The Keys admit they go overboard. Their front yard at night is a bedazzling display of string lights and giant candy canes, illuminated snowmen and glowing gift packages, with a 9-foot inflatable Santa Claus atop popcorn pebbles simulating snow. "Last year TECO came out when our snowman kept blowing fuses," said Brinton Key, who estimates the Christmas lights spike their monthly electric bill by $150. "They went over pulling more power."
"Whether you have money or not, we promote the greatest feeling every year," said his wife, Misti Key. "It might be a hot gaudy mess in the daylight, but at night it's magical."
Dade City is known for its Church Street Christmas, where carolers and musicians perform along a brilliantly lit stretch of historic Church Avenue. Less well known is the Cochrane Street Christmas, a smaller event with the same holiday spirit in a predominantly black neighborhood east of the U.S. 98 bypass.
Levater Holt, who recently retired from teaching at Pasco Middle School, has organized and financed the Cochrane Street Christmas since 2001. About 20 homes — including the Keys' place — will participate in the event Saturday night, delighting visitors with elaborate holiday displays and cookies, coffee and cocoa at the end of every driveway.
Holt will host a dinner buffet at her home, with spiritual readings, children's games and gift bags. Local DJ Tony Dawkins will return with his throbbing sound system to accompany a step-dancing troupe and choirs of carolers. The event, which grew out of Holt's annual Christmas party, has become a point of pride in the neighborhood.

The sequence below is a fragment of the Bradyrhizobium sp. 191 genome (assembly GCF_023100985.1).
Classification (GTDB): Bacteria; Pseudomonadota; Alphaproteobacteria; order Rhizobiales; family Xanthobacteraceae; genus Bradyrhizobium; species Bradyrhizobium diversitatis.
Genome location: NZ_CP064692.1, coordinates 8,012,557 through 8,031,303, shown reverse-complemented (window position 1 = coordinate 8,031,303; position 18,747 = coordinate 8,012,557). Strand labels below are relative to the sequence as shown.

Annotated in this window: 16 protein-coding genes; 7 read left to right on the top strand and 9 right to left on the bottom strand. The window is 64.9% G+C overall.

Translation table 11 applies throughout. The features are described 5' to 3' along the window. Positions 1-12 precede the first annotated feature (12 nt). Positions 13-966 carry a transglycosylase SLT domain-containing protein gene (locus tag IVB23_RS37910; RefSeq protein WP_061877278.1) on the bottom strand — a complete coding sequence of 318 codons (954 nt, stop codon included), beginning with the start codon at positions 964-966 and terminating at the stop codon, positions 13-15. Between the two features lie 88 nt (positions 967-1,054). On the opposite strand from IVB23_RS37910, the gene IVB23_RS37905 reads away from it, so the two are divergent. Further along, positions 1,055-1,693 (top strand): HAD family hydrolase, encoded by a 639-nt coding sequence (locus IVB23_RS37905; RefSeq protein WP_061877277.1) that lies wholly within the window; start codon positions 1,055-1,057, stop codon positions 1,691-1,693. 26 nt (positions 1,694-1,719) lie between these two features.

The Keys spend the year visiting flea markets, scouring yard sales and even Dumpster diving to expand their Christmas collection. The Cochrane Street Christmas has inspired the couple to make magic from second-hand treasures.
"I inherited my grandmother's ornaments," said Misti, a 39-year-old IHOP waiter, "and I've been obsessed with adding to our collection ever since."
Last month, Misti unpacked two sheds full of trimmings and toys as Brinton, her husband of 15 years, strung myriad lights onto pruned trees and atop their roof. As the lawn and equipment maintenance man at Triple S Golf Ranch, Brinton, 40, is careful about safety while securing installations.
The scene is just as festive inside their modest mobile home. Every wall and table is wrapped in gift foils and bows; working chimes are strung from the ceilings; and virtually every inch is covered with musical figurines. Their Christmas tree barely fits in the kitchen.
"We may go overboard but the street party is not a huge production," Misti said. "It's something so wholesome and joyous. We become an extended family that produces so much emotion and good will."
While the Keys have won two of the past 11 blue ribbons for the best decorating job on their street, they stress that it's not a competition. They make sure everyone is involved by pitching in to help string lights for elderly neighbors along the quarter-mile stretch of homes.
And this year, Holt even persuaded city officials to chip in.
Last week she persuaded commissioners to provide two portable toilets for the event. Mayor Camille Hernandez and Commissioners Scott Black and Eunice Penix promised to attend the festivities.
"It's not much," Misti said, "but it's our very own winter wonderland palace."